Kentucky’s Senate race is the race to watch this fall. Rand Paul is currently polling six points ahead of Democratic challenger Jack Conway. It appears to be Paul’s race to lose. Can the controversial Republican with strong libertarian leanings keep his lead?
Rand Paul has been busy since winning the Republican primary. His appearance on Rachel Maddow’s show the day after his win caused a round of controversy. His libertarian defense of private property rights when asked about the Civil Rights Act’s prohibition on discrimination in private businesses was immediately seized on by liberal opponents to paint him as a fringe candidate. Paul immediately clarified his position that he did support the Civil Rights Act. Was anyone really worried that he’d want to revisit this issue once elected? Rand’s small government beliefs simply limit the government’s reach to the public arena, even if that means private property owners may choose to discriminate.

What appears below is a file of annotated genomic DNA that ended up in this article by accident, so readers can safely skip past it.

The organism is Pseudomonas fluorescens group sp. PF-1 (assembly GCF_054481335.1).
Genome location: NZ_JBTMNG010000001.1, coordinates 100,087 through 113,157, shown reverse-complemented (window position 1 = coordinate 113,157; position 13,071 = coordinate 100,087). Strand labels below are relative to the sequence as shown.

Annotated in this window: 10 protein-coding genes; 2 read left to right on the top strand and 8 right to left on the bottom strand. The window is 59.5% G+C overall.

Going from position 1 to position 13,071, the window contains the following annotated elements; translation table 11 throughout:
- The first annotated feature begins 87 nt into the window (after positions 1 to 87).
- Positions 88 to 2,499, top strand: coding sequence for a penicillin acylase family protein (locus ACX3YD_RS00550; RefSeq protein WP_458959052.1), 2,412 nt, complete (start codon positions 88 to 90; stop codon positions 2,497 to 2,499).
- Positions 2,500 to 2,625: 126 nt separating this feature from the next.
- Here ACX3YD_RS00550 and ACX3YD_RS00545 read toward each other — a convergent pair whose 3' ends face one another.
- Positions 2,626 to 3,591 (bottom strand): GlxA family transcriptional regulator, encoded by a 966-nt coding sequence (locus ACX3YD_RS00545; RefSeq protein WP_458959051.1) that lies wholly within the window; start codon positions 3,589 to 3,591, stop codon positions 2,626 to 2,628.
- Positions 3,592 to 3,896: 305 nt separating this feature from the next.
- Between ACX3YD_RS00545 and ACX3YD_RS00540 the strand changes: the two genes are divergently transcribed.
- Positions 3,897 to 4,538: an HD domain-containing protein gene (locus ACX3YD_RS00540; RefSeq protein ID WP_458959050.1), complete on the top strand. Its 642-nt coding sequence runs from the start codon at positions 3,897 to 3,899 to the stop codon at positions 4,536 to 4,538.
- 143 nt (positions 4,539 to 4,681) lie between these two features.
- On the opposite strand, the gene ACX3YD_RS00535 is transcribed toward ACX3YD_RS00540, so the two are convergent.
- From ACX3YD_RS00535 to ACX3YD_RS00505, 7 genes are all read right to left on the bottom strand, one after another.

Following on the heels of the Civil Rights debacle, in a recent interview, Paul told a Russian television station that he was opposed to automatic citizenship for children born in this country to illegal aliens. Paul argues that we are the only country that guarantees citizenship to those born in this country and that this must stop. This stance is coupled with support of legalized guest worker status that is in line with his libertarian principles. Illegal immigration is a topic no one seems to want to address and Paul’s positions are practical offerings that would reduce the motivation to enter this country illegally.
Rand Paul is a different kind of Republican. He doesn’t just give lip service to small government principles, he stands behind them even in the face of controversy. It remains to be seen if the people of Kentucky really want limited government or if they were just following the Tea Party trend. The 2010 elections will tell the truth about people’s support of small government and Rand Paul’s fate will be a bellwether for 2012.
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